Saba Syed: No, this is an MDL litigation and Barrett and I can talk about this little bit from the defense and plaintiff’s perspective but effectively we have of over 400 lawsuits that are being consolidated or actually, in one court Judge Kristen Hawkins’ court and that is going to be the court that handles the pre-trial issues, some of the procedural issues.
Barrett Robin: Yeah, absolutely. So they are individual lawsuits involving individual people who were there, perhaps the family members, family members of folks that passed away, the purpose of that MDL is to kind of create some efficiency so that they don’t have to do a corporate representative depo of Apple or Live Nation, whoever it is, 400 separate times. And so, the common legal issues, discovery issues, a lot of that are going to be handled in the MDL court.
Laurence Colletti: Okay. So kind of getting back to the defendants, it could be possibly in the crosshairs of this litigation and obviously the venue, so I guess the ownership of the venue, right? Whatever that is, I guess it’s a closed amusement park that got reopened for limited purpose.
Brent Turman: And really, if you see the pictures and presentation, it’s a large parking lot at a venue. And then the stage is built in its massive but there are so many defendants, we can’t name all today, obviously, the first one, Travis Scott, right? Travis Scott’s the guy on stage, on top of that, we have other performers, like Drake who appeared on part of that, final set of the night. We have the companies, various companies who put on and manage these shows. I think a definite one that’s going to come up is the company who was contracted to do security and we have lots of other legal issues and other people that will be brought in for sure. We have Apple Music broadcasting it, streaming it live, and a lot more we can get into, but I don’t know how much time we have.
Laurence Colletti: Well, let’s talk about that. So let’s talk about kind of the fault that might be, I think it’s where we’re going to get into sort of the point-counterpoint. So I guess, you know, maybe from the plaintiff’s side of things, you know, when you’re looking at this and you’re looking at performance artist, I mean, I definitely get it, you’re rallying people up but, you know, it’s also a performance and so, you know, people would go to an event to be excited. So, walk me through the fault that the performance artist might have, maybe kind of go down the chain there and talk about possible legal theories.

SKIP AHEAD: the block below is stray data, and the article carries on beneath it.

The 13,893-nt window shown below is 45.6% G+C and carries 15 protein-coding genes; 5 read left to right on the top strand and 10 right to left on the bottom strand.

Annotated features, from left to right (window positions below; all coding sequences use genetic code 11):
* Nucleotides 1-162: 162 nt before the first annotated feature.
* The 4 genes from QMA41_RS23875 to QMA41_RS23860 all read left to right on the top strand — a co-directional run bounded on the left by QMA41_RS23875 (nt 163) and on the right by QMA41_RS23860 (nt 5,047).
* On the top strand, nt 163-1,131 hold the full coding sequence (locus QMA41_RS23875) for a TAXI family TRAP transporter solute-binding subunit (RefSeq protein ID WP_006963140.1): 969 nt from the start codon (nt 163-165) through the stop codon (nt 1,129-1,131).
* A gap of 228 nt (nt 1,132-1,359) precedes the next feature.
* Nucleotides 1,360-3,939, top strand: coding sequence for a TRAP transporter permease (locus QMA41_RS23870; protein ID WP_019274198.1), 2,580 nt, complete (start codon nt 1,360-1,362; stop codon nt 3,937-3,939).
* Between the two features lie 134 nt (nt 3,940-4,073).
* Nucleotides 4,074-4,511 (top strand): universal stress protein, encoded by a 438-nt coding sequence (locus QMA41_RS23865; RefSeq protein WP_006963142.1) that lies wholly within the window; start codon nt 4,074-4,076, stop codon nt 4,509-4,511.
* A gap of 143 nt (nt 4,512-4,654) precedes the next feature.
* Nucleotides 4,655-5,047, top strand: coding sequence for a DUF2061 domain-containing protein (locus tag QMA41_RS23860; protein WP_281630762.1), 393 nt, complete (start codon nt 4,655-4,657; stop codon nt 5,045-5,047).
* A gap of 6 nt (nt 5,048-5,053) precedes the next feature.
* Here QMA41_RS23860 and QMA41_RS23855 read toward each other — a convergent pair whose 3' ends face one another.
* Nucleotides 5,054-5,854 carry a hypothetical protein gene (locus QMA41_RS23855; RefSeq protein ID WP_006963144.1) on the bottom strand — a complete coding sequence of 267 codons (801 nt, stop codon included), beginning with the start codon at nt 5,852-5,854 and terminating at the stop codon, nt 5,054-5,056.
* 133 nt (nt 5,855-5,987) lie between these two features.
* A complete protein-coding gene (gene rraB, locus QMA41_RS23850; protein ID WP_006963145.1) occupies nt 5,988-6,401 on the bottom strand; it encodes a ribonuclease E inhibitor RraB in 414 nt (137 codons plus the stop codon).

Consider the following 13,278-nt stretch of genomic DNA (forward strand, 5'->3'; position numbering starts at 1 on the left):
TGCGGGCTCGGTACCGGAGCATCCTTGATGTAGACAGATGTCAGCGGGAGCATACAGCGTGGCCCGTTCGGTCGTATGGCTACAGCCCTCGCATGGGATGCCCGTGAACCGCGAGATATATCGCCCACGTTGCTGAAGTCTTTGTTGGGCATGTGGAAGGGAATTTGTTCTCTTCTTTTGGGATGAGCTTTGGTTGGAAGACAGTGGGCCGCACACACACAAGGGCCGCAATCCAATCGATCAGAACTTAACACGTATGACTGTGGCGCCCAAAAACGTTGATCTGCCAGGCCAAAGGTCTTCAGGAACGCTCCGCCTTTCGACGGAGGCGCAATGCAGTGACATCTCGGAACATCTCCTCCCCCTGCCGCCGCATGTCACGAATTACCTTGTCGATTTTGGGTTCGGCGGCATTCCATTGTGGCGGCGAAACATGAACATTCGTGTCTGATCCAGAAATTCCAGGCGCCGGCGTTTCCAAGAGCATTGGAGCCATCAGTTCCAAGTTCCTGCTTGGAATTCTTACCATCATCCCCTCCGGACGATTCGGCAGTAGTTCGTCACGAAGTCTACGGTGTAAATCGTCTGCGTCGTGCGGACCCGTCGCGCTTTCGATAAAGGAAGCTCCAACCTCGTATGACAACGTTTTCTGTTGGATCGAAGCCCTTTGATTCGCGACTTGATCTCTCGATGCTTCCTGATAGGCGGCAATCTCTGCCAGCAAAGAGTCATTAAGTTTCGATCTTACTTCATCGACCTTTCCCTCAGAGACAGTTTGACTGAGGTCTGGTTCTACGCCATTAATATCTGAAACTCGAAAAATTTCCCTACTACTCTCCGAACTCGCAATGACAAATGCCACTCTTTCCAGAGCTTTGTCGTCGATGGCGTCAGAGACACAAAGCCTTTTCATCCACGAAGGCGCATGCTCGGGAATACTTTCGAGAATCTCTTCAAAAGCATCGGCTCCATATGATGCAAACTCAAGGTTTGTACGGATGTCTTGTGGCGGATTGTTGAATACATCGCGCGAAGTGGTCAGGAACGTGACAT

Barrett Robin: Well, in terms of the actual artist himself, Travis Scott, for me personally, I think the other entities are more at fault.
And are going to be the more likely and meaningful targets and in the litigation. But Mr. Scott himself I mean, he’s got lyrics that verbatim say things like “it ain’t no mosh pit unless there’s injuries” you know, he is encouraging this type of behavior and it’s kind of been a pattern and practice of his live shows and you know, bringing that type of injury — energy to a show is fantastic. That’s why people love him so much but he’s been charged criminally in connection with multiple shows in 2017 in fact a couple of weeks after an incident in which he was charged for inciting a riot I believe is the charge, couple weeks later in New York, a young man fell from a third floor balcony during his show, was paralyzed and this happened minutes after Travis Scott encouraged another concert attendee to literally jump from the second floor balcony into the crowd below, that person was okay but I mean, this looks really bad and it speaks directly to the issue of this being a foreseeable and a preventable disaster.
Laurence Colletti: How does the defense side respond to that? I mean, somebody does get hurt but at the same time it’s not like people don’t have autonomy.
Saba Syed: Well, the quick answer is that every defendants going to have different defenses. So if I was representing Travis Scott, I would take issue with using my lyrics against me for example, you know, the courts have litigated and discussed rap as a form of free artistic expression. I think that that would play into the discussion here but I think this case really boils down to three defenses, one of them being proportionate responsibility. It’s a 100% of liability to go around and each defendant is going to be pointing their finger at the other one. So if I’m Travis Scott, I’m going to pointing the finger at ASM or the party that was managing and contracting for security. There’s also the third party criminal conduct, it’s well-established in Texas that a party is not responsible for another person’s third-party criminal conduct. So we have people who were barricading the entrances at the beginning, not responsible for that or for the assaultive behavior during the concert.
Laurence Colletti: Well you just mentioned criminal but what about civil? I mean it’s totally different so how about the civil side of that?
Saba Syed: Well, we’re going to have — I mean, that’s a fair point. But really, it’s going to come down to criminal conduct and there is a way to characterize the conduct as criminals, so trespass for example, is going to be a way we can bring that in.